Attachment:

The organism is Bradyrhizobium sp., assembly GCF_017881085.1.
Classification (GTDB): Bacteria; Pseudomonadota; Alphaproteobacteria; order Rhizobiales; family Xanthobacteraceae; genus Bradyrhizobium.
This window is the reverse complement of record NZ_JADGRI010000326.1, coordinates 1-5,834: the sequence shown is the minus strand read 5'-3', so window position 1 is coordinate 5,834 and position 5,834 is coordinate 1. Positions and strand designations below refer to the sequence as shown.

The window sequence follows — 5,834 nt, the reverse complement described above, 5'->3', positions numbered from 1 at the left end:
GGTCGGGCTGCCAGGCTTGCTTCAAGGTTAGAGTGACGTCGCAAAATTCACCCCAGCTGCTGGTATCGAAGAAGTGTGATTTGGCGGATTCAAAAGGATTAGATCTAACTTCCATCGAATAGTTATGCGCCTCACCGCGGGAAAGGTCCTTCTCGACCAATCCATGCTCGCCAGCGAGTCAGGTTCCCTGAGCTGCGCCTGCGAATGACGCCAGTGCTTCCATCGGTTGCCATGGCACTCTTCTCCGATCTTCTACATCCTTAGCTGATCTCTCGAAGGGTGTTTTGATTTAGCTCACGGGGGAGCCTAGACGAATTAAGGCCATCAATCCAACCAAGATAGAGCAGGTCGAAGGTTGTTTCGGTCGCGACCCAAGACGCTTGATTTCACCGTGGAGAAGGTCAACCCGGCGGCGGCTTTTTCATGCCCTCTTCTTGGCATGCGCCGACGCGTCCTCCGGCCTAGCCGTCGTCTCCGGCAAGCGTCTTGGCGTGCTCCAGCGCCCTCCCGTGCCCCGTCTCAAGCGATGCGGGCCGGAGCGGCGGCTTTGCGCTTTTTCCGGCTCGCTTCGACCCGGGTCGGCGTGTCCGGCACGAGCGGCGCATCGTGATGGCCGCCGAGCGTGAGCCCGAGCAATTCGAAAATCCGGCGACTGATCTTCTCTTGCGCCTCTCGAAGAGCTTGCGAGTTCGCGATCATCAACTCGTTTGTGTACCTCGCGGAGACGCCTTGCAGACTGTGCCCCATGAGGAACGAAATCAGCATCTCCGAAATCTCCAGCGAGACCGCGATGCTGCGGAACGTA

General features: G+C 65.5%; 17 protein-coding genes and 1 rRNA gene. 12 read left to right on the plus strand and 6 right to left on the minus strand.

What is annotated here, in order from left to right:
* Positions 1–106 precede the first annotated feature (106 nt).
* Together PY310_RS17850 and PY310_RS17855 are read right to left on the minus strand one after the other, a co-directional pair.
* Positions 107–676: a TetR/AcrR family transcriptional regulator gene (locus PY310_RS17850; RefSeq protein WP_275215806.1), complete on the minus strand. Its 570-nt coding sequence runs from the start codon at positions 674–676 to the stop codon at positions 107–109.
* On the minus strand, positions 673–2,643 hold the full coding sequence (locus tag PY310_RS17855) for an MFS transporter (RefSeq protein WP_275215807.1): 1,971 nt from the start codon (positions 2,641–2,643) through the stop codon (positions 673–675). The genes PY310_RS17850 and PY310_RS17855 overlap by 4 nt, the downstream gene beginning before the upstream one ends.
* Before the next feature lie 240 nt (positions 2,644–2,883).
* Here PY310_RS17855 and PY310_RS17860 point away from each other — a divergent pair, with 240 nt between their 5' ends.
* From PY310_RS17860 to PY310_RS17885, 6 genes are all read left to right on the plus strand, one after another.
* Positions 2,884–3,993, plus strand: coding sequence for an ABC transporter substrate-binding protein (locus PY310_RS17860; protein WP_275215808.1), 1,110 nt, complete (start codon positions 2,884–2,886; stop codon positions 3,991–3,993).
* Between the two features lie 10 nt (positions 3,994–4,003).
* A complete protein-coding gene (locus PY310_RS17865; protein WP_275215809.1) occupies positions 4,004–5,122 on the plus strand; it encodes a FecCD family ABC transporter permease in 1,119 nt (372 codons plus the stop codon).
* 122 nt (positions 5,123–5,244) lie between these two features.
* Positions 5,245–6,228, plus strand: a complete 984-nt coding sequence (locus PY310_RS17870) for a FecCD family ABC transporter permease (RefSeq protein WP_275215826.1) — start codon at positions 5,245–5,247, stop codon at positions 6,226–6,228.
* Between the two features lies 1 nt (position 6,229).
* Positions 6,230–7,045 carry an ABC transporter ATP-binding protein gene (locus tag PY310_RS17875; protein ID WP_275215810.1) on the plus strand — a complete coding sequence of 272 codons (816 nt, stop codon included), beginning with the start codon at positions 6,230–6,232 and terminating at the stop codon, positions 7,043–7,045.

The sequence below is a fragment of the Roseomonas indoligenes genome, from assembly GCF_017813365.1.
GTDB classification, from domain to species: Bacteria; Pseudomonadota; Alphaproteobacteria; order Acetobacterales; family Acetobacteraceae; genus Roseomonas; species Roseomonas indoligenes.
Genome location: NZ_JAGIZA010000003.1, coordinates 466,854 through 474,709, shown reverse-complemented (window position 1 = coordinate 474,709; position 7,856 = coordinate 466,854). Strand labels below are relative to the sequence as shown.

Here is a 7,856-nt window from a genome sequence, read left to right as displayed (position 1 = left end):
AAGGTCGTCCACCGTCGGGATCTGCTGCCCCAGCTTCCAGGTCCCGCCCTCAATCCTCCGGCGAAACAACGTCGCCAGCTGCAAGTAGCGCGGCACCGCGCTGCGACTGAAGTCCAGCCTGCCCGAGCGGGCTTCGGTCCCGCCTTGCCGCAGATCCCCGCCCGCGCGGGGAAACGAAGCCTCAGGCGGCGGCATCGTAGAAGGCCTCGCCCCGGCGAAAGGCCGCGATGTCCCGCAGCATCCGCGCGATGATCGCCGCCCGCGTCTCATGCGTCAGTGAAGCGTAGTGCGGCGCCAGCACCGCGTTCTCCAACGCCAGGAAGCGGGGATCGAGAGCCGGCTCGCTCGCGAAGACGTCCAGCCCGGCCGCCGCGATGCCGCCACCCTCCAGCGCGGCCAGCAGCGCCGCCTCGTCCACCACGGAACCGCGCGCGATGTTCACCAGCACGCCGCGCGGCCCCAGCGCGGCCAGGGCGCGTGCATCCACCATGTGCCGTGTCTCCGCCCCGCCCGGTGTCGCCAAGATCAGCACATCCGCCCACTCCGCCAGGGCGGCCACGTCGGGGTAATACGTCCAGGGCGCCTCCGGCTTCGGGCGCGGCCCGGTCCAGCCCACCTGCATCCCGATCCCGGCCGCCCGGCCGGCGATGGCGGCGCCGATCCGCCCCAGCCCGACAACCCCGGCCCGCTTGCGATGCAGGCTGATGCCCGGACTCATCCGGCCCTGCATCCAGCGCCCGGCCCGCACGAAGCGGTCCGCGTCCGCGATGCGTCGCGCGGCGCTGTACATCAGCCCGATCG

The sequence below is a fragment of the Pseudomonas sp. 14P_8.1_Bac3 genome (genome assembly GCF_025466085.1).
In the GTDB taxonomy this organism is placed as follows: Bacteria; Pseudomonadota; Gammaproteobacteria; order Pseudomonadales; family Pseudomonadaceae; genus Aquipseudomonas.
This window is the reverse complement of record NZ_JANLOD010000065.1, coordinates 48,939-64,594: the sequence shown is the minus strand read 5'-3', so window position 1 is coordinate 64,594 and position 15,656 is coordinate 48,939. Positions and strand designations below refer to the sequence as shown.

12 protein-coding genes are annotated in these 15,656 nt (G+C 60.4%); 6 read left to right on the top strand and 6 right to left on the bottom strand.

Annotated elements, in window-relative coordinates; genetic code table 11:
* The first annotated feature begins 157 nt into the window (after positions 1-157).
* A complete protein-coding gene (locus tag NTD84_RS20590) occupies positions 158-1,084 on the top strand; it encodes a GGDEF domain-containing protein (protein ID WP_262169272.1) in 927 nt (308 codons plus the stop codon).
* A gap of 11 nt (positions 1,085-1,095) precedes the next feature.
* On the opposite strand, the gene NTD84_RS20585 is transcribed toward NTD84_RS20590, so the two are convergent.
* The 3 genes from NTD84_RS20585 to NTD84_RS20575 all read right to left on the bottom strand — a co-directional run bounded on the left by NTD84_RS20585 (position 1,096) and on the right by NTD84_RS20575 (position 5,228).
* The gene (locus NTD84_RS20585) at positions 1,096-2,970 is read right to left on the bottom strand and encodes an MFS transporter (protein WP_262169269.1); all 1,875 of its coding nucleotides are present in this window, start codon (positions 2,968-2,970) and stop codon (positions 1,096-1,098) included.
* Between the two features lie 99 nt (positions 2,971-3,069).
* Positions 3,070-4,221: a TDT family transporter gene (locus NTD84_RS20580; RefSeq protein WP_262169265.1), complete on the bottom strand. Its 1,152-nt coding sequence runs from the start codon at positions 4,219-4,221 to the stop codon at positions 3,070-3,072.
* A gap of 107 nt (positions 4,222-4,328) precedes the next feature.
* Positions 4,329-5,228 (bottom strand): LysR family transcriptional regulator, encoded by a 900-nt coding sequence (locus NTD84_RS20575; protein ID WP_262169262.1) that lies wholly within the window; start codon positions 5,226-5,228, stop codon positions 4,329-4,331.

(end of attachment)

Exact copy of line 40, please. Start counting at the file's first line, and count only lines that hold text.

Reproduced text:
* A gap of 107 nt (positions 4,222-4,328) precedes the next feature.